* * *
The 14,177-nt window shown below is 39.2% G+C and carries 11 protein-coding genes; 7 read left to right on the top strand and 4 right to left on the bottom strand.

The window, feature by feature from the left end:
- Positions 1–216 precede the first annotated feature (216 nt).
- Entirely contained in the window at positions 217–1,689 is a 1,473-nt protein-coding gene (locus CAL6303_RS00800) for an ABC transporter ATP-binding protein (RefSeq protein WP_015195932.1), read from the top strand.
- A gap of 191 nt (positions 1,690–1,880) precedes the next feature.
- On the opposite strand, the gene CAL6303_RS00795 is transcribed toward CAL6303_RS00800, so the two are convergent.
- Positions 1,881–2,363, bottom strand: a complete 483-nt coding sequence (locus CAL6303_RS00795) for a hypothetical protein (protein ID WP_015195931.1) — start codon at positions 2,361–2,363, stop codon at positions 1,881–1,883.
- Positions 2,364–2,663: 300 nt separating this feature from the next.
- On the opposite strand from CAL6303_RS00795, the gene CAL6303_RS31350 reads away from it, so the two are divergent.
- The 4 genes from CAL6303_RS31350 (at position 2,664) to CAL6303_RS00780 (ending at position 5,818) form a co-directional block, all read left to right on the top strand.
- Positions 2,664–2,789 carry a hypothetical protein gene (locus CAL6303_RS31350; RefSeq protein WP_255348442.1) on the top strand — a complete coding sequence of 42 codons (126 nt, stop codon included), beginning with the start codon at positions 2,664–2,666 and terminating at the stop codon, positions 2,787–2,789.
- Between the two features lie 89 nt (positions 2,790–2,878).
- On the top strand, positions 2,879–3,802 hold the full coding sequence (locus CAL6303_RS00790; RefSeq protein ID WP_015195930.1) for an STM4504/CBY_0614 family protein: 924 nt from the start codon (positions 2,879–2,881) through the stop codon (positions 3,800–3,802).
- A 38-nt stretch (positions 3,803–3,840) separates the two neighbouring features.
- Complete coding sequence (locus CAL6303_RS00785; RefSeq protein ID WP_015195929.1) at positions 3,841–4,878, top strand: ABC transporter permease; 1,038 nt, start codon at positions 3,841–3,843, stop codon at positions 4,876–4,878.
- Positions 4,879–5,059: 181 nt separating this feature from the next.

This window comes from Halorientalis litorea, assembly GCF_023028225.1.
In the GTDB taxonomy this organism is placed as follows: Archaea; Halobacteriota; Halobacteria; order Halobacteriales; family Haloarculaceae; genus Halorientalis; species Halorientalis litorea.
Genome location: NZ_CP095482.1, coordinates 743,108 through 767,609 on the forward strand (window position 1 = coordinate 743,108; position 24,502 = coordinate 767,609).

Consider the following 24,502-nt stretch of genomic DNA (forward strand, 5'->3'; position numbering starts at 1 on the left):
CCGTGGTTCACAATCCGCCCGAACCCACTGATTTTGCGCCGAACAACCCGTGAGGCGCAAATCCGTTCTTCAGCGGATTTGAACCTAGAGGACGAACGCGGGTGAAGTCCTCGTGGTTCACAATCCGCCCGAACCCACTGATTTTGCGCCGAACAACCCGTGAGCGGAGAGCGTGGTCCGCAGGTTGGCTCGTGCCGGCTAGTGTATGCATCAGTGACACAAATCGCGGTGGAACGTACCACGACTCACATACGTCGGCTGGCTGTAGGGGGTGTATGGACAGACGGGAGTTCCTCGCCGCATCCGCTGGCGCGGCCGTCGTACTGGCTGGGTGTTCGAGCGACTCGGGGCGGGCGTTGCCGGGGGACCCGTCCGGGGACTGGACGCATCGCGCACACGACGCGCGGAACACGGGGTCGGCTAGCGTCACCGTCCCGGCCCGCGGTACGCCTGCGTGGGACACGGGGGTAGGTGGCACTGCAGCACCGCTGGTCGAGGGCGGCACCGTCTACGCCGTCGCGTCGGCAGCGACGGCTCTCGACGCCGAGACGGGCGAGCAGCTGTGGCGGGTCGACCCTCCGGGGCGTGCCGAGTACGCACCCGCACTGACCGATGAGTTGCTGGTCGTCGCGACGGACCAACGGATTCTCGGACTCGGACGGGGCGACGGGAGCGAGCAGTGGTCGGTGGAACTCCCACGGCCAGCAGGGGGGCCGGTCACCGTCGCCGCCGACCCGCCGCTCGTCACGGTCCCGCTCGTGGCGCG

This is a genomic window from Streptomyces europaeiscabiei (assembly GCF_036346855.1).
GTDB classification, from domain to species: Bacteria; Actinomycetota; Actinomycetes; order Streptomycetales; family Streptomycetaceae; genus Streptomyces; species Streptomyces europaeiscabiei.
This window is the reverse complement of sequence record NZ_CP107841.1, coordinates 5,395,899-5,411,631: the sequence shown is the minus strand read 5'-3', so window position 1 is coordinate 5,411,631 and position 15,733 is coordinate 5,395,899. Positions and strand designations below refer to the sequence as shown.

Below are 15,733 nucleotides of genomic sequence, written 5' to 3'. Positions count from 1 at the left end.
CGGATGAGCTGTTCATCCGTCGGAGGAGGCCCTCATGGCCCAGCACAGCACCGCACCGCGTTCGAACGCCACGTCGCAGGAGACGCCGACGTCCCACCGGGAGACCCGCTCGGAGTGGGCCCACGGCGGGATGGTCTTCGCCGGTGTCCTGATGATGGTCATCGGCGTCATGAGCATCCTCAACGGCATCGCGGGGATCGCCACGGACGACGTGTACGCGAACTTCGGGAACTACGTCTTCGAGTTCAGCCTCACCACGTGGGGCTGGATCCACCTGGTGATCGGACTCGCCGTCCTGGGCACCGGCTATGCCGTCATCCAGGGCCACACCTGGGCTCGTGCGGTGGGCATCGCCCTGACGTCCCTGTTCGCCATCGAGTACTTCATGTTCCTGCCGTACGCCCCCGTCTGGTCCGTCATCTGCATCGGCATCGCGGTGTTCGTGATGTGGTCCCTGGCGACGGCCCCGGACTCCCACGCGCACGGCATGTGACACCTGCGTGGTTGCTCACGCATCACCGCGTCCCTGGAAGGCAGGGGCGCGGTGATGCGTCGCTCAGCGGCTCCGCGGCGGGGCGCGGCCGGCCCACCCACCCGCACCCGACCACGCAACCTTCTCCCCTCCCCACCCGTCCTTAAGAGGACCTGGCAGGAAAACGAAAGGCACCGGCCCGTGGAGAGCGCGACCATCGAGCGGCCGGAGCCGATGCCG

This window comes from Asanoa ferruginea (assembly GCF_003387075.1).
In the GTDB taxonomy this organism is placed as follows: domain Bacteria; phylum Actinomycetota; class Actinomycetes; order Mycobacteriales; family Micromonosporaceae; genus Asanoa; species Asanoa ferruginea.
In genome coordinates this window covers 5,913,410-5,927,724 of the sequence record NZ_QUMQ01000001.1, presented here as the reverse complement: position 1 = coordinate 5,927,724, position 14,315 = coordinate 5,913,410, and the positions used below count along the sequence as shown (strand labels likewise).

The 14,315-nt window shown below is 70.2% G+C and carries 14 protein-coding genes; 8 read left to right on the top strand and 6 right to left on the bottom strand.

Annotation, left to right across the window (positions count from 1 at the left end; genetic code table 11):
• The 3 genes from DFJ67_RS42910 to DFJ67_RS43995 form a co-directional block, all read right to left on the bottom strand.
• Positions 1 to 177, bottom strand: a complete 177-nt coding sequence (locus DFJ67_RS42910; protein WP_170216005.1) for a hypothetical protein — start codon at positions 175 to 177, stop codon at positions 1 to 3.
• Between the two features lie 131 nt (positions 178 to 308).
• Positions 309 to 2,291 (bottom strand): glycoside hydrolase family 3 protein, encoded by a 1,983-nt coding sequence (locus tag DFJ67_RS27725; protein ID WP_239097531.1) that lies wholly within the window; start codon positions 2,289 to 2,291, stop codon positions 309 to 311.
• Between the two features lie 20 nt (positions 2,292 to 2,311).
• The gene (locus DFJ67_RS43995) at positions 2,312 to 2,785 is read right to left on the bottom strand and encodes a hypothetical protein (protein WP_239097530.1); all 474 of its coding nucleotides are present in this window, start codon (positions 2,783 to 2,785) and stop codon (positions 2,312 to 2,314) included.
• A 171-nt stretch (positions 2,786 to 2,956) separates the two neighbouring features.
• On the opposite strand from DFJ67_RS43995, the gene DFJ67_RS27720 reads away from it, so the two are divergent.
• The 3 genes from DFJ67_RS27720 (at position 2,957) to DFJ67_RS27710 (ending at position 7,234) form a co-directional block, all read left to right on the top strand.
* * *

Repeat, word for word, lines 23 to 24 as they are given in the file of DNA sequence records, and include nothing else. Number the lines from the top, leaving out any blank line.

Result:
GTDB classification, from domain to species: Bacteria; Actinomycetota; Actinomycetes; order Streptomycetales; family Streptomycetaceae; genus Streptomyces; species Streptomyces europaeiscabiei.
This window is the reverse complement of sequence record NZ_CP107841.1, coordinates 5,395,899-5,411,631: the sequence shown is the minus strand read 5'-3', so window position 1 is coordinate 5,411,631 and position 15,733 is coordinate 5,395,899. Positions and strand designations below refer to the sequence as shown.